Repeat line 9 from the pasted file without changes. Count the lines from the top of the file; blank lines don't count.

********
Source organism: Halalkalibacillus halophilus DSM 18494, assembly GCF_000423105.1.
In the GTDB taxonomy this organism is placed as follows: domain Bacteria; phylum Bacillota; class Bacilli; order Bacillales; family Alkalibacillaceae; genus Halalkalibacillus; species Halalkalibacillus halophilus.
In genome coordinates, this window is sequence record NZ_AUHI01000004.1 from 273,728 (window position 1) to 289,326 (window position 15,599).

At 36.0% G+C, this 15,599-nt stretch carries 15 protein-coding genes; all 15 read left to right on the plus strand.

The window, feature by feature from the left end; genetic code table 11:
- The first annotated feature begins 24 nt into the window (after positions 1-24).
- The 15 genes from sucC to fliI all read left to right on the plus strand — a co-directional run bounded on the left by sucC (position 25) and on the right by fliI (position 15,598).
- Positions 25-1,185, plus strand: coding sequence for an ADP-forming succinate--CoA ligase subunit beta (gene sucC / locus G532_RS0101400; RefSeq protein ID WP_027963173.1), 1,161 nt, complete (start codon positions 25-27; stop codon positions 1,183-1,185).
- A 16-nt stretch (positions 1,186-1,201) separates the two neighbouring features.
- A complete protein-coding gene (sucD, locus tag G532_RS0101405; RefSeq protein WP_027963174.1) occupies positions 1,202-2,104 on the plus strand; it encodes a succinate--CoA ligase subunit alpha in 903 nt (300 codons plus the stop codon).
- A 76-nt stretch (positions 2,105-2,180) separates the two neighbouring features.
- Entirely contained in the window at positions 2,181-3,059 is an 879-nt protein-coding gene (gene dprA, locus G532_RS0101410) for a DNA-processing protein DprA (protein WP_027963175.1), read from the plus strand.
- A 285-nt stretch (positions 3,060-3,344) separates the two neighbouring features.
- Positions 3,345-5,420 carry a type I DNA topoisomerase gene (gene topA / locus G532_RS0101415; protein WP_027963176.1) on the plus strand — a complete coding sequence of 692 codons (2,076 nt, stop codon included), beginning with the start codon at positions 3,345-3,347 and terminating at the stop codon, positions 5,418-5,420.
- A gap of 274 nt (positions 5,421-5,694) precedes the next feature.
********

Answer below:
- A 16-nt stretch (positions 1,186-1,201) separates the two neighbouring features.